TN House approves end to merit selection post-2014, but not at all clear what will happen with August 2014 judicial races

April 27th, 2012 by Bill Raftery Leave a reply »

Before this year’s Tennessee legislature came into session I noted the dilemma it faced.

The state’s merit selection system depends on two commissions (the Judicial Selection Commission and the Judicial Performance Evaluation Commission) statutorily set to automatically sunset June 30, 2012. The last time something like this happened was in 2008, when the sunset deadline was passed and the commissions were almost at the end of their one-year “wind down” in June 2009 before legislation was adopted to keep them going. Thus if nothing happens, merit selection ends and there is some degree of ambiguity of there is any way to appoint or elected appellate judges after. The state’s Attorney General in 2009 issued an opinion (09-43) that with the commissions gone and no explicit statutory language for conducting direct elections, sitting judges would simply remain in office indefinitely due to a constitutional provision (Article VII, ยง5) that provides a judge “shall hold his office until his successor is elected or appointed, and qualified.”

Yesterday the House approved SJR 710, a quasi-federal system of judicial selection. It needs to be re-approved by 2/3rds of the 2013-2014 legislature before appearing on the November 2014 ballot. But the question about the two commissions remains outstanding.

  • Judicial Selection Commission: HB 2356 / SB 2346 and HB 3575 / SB 3321 would extend the sunset date for the nominating commission until June 30, 2013 only. None of them appear to have gotten so much as a committee hearing. Additionally HB 3451 would have extended the nominating commission to June 30, 2014. It too got nowhere.
  • Judicial Performance Evaluation Commission: HB 2537 / SB 2345 would extend the sunset date for the evaluation commission until June 30, 2013 only. The House version was approved in mid-April and is on its way to the governor’s desk.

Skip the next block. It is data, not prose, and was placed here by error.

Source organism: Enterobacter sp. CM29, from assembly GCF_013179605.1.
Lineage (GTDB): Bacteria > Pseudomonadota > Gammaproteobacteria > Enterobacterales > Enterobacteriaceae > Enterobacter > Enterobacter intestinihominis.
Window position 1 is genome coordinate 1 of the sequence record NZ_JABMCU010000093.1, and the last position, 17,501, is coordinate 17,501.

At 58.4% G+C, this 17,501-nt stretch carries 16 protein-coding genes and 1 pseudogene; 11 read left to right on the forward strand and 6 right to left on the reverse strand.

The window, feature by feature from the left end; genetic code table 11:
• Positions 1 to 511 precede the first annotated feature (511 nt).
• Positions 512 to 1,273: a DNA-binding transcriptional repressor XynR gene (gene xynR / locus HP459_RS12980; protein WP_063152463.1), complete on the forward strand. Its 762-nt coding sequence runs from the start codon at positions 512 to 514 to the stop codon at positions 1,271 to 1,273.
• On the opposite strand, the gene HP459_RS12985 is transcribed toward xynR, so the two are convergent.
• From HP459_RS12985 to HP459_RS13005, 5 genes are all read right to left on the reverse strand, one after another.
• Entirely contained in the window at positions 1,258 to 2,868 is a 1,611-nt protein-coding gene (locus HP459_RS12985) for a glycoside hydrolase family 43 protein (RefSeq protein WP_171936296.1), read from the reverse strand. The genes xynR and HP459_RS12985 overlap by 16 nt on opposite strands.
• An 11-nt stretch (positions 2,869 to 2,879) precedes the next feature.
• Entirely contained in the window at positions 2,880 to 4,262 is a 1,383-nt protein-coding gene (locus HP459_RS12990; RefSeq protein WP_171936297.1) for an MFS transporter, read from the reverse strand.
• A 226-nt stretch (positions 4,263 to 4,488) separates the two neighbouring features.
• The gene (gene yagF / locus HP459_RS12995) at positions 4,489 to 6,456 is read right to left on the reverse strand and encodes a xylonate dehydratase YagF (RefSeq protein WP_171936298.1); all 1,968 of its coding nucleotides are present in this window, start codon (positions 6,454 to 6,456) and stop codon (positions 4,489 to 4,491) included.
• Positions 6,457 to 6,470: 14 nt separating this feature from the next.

This leaves open several questions, such as what happens if there is a vacancy on the appellate courts and the nominating commission has been shut down. Moreover, there are already at least 2 justices (Chief Justice Cornelia A. Clark and Justice Janice M. Holder) set to have an election in August 2014, plus judges of the intermediate appellate courts (Court of Appeals & Court of Criminal Appeals) but the performance evaluation commission will shut down a year prior and SJR 710 won’t be voted on until November 2014 (if it clears the legislature again in 2013-2014, not a given). Will the judges and justices simply remain in office indefinitely?

The Tennessee Bar’s President has called the lack of specificity about the 2014 elections “irresponsible” (h/t TBA Today). Republican House member Glen Casada has offered a solution: make the 2014 elections contested races, however his bill to provide for contested elections (HB 173) was rejected in the House Judiciary Committee earlier this year on a 7-7- tie vote.

3 comments

  1. Nice summary of where it is with judicial selection in TN

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